Phoenix Arizona


Tips to Stay Safe in the Heat by quotes

 Tips to Stay Safe in the HeatCommunity Information & Referral

or Call: (602) 263-8856

As temperatures begin to rise well over 100 degrees, the city of Phoenix Emergency Management Program, in cooperation with the state, Maricopa County, and nonprofit and faith-based organizations, is prepared to take action to ensure the safety of its residents.Both the Fire and Police departments will respond to heat emergencies and provide water during extreme heat warnings. The Human Services Department is offering heat stress training seminars for its meal delivery aides, minibus operators and caseworkers for seniors who come in contact with the elderly.

“The best advice we can give to residents is to stay hydrated, especially when you go outside during the day. And please keep a special eye on your neighbors, particularly the elderly,” said Mayor Phil Gordon.“Phoenix also is working closely with nonprofit and faith-based organizations that are helping with outreach efforts to the homeless,” he said.

DonationsThrough the city’s annual Summer Respite Program, the public is asked to donate unopened water bottles, sunscreen, new underwear, white socks, white T-shirts and prepackaged snack items that will be distributed to the homeless. Tax-deductible donations may be delivered to the city’s four Family Services Centers: Travis L. Williams, 4732 S. Central Ave., 602-534-4732; John F. Long, 3454 N. 51st Ave., 602-262-6510; Central Phoenix, 1250 S. Seventh Ave., 602-534-1250; and Sunnyslope, 914 W. Hatcher Road, 602-495-5229. The centers are open from 8 a.m. to 5 p.m. Monday – Friday.

The city partners with 10 local homeless outreach teams to distribute these items. They include Tumbleweed Center for Youth Development, Stand Up for Kids, Community Bridges, HomeBase Youth Services, Connection to Care Team, The Salvation Army Project HOPE, Health Care for the Homeless, TERROS, Southwest Behavioral Health Service PATH Outreach and US Vets.City staff is working with faith-based organizations in the metropolitan area to provide heat assistance in the areas of hydration and respite efforts and wellness checks. They will help collect, store and distribute bottled water; provide a cool, safe place for people to escape the heat; and check on the elderly and disabled to make sure they have access to cool and safe places. City staff is providing training and information to these volunteers. Any faith-based organizations interested in assisting can call 602-262-4520.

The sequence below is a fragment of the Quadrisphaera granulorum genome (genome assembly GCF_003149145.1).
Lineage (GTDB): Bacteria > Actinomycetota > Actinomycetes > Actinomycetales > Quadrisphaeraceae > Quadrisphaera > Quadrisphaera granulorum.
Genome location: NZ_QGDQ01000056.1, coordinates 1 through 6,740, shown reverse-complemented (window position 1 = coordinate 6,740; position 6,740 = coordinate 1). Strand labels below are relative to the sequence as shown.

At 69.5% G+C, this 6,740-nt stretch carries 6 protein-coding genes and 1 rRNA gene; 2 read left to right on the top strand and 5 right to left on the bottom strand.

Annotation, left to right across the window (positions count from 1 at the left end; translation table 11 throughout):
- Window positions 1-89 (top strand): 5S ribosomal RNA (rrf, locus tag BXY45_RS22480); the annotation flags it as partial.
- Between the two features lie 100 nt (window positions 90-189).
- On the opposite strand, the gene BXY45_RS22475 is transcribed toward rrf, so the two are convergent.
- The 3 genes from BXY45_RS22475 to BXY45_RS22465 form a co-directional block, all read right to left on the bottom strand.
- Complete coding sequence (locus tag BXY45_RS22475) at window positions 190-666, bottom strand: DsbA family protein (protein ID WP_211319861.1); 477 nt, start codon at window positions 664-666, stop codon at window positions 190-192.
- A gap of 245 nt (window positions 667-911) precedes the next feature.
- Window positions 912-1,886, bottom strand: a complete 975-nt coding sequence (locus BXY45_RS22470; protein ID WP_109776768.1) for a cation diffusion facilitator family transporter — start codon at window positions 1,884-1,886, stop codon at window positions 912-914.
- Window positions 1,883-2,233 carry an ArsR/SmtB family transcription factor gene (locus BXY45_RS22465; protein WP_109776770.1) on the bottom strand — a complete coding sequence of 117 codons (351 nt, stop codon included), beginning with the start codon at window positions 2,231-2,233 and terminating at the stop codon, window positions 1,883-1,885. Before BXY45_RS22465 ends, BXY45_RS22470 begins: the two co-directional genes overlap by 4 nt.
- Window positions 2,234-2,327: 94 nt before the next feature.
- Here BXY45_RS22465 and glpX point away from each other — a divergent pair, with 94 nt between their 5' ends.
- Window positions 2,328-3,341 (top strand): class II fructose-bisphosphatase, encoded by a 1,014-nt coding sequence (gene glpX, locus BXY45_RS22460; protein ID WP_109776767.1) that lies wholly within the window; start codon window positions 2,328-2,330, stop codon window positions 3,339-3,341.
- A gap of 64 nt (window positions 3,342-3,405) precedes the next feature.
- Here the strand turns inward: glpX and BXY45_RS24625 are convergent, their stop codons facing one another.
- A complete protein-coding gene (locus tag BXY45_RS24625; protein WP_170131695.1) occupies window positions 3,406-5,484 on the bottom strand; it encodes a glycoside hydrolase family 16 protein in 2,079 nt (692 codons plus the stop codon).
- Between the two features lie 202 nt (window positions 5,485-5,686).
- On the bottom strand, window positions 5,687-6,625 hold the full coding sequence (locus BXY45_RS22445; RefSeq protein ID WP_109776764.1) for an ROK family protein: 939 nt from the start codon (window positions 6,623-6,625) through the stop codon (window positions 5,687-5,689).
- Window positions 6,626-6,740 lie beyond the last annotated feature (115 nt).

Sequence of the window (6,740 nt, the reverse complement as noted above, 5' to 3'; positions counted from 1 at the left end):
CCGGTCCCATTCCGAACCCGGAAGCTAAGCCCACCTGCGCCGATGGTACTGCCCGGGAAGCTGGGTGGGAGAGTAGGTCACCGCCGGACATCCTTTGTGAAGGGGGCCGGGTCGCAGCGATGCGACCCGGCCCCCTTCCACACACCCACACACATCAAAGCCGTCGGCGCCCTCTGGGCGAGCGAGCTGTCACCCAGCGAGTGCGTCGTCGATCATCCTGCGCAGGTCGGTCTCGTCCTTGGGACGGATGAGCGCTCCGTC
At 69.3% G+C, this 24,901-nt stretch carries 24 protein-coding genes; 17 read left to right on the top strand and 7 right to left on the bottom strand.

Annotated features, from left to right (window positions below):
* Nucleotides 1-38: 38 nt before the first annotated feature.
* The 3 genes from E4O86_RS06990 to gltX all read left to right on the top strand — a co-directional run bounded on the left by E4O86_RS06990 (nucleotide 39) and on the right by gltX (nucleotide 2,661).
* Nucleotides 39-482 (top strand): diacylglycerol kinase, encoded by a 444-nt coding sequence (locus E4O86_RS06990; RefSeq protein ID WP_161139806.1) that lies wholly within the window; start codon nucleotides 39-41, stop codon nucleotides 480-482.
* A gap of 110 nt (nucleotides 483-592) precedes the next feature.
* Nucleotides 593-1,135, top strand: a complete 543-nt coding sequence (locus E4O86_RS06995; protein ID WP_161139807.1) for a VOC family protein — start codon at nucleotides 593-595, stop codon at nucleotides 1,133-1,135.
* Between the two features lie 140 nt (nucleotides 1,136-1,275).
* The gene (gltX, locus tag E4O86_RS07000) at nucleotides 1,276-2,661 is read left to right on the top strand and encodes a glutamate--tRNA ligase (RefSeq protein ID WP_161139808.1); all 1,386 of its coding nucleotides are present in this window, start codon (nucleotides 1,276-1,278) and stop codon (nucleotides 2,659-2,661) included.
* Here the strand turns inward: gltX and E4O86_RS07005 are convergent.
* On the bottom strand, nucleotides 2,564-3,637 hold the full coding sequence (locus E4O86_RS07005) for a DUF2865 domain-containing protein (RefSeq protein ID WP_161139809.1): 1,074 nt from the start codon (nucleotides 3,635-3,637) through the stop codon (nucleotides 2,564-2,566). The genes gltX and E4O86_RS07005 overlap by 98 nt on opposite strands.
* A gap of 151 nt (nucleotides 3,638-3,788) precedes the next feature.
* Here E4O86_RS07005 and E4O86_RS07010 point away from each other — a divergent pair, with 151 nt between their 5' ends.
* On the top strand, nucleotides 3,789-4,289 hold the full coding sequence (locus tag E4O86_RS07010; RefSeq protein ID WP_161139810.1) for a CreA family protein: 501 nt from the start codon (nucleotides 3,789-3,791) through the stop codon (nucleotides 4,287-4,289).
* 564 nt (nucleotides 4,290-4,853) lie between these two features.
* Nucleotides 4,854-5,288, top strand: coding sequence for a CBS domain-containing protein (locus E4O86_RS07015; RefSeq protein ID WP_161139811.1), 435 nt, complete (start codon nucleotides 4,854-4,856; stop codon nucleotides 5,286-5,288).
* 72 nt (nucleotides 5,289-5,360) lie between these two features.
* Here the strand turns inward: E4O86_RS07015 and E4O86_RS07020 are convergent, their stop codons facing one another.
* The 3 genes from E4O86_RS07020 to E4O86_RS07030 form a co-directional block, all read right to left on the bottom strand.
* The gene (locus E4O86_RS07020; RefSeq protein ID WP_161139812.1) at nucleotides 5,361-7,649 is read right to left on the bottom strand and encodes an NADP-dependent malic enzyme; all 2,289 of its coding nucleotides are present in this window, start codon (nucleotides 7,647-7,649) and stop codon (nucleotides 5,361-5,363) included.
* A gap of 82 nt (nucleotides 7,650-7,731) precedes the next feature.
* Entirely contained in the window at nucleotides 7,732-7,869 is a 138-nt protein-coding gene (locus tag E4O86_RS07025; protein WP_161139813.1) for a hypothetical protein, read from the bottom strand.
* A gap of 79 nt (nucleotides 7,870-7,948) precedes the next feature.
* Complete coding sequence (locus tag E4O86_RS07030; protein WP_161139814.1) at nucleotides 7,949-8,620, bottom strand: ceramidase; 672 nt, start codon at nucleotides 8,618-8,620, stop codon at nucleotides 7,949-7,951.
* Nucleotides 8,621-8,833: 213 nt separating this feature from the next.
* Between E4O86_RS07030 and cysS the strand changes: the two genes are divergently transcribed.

St. Mary’s Food Bank also will assist the city in storing large quantities of water during the summer months. Any company or group interested in donating water or contributing funds to buy water can call the Human Services Department at 602-262-4520.The Human Services Campus Day Resource Center will provide services and respite for homeless individuals in downtown Phoenix. The Phoenix Rescue Mission will offer day respite, meals and shelter at its 35th Avenue location and United Methodist Outreach Ministries will provide additional day and night shelter for women and families. Residents needing further information about these services can call Community Information and Referral at 602-263-8856.

Tips to keep cool and healthy during times of extreme heatEven healthy people should take it easy during extremely high temperatures, and those with respiratory and other health problems must be especially careful. Stay out of the sun as much as possible. Drink extra fluids, but avoid alcoholic beverages. Alcohol can cause dehydration. The best ways to prevent a sun stress emergency are:

  • Drink before you’re thirsty and drink often.Eat a healthy diet.

  • Wear a hat or cap, keep the neck covered and wear loose fitting clothing. The greatest amount of heat loss from the body occurs at the head. This is why it is important to wear a hat or cap in the sun.
  • If you can, work in the cool hours of the day or evening.

According to the Phoenix Fire Department, heat-related injuries fall into three major categories: